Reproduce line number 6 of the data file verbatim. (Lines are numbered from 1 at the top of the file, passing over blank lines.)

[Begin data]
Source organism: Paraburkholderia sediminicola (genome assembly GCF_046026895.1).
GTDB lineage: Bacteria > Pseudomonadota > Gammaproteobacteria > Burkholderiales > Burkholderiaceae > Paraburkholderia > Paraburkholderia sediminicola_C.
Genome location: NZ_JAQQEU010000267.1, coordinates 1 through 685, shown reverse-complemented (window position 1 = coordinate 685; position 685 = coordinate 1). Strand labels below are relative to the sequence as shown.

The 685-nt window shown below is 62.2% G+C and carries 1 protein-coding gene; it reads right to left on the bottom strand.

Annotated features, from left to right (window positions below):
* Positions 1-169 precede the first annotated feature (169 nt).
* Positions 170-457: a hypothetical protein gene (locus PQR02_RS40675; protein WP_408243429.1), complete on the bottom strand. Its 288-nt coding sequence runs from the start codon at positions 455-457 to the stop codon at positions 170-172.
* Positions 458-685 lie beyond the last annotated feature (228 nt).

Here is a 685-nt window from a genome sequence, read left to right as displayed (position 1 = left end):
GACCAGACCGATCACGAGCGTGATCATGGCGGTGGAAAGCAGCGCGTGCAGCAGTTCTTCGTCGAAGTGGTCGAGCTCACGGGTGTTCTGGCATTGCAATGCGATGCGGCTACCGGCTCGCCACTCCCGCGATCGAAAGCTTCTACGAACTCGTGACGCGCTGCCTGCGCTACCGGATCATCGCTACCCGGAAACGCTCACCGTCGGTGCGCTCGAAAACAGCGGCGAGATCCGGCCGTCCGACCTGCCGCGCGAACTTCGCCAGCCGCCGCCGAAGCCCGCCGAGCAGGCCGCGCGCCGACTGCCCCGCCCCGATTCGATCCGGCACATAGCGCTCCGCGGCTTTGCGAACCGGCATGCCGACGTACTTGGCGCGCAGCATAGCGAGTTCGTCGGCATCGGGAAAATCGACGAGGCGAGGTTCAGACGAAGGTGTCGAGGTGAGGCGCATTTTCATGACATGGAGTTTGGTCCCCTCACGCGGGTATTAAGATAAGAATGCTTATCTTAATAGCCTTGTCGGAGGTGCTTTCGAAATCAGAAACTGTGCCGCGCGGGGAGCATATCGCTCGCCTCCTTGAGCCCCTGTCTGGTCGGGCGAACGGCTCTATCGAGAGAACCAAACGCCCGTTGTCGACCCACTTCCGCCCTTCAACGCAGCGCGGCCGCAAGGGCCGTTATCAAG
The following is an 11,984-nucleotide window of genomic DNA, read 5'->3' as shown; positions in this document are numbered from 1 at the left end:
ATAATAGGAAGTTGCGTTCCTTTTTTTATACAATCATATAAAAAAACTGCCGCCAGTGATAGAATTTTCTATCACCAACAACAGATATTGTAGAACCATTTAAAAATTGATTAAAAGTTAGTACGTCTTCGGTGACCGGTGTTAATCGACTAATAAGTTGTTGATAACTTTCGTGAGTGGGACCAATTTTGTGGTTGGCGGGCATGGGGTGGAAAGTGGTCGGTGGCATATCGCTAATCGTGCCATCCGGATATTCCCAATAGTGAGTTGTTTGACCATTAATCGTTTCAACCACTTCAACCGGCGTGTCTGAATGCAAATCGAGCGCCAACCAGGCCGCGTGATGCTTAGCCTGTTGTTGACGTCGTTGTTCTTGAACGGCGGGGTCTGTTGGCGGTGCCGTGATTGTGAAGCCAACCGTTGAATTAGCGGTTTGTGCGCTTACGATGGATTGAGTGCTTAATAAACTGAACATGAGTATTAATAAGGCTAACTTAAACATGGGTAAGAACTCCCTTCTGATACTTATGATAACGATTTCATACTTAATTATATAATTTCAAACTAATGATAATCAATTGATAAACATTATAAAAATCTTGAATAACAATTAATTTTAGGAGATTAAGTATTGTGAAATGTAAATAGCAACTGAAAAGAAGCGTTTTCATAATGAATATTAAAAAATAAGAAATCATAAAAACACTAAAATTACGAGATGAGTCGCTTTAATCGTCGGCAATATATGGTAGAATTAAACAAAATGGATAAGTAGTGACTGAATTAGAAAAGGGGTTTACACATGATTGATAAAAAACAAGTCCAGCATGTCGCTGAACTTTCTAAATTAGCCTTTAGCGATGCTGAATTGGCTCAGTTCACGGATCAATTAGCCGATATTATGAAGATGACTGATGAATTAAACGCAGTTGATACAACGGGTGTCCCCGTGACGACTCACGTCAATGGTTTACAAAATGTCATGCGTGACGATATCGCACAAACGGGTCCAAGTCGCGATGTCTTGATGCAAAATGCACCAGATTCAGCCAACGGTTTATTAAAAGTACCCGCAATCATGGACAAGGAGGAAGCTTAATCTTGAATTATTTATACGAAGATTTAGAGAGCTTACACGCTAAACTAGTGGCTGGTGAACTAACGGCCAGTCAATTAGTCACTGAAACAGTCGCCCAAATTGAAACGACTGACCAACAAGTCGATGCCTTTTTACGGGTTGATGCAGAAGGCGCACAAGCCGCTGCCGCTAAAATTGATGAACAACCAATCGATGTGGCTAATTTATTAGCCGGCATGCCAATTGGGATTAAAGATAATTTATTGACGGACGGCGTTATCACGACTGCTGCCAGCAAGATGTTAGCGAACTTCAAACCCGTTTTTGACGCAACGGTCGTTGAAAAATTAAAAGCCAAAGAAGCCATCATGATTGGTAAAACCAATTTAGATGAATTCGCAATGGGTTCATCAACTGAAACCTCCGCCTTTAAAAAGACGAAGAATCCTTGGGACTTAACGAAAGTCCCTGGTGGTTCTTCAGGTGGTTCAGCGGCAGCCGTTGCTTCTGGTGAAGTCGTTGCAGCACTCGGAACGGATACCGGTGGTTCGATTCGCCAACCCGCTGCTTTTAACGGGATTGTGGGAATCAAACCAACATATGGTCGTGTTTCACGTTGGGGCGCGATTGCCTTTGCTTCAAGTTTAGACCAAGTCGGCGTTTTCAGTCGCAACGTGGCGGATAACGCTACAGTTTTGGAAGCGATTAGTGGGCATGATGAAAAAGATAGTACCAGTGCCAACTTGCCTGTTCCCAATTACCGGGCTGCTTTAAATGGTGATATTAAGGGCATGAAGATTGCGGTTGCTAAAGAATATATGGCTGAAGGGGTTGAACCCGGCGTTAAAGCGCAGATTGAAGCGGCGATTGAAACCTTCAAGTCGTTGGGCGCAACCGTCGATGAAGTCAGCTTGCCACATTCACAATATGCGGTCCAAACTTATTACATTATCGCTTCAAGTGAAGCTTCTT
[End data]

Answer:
* Positions 1-169 precede the first annotated feature (169 nt).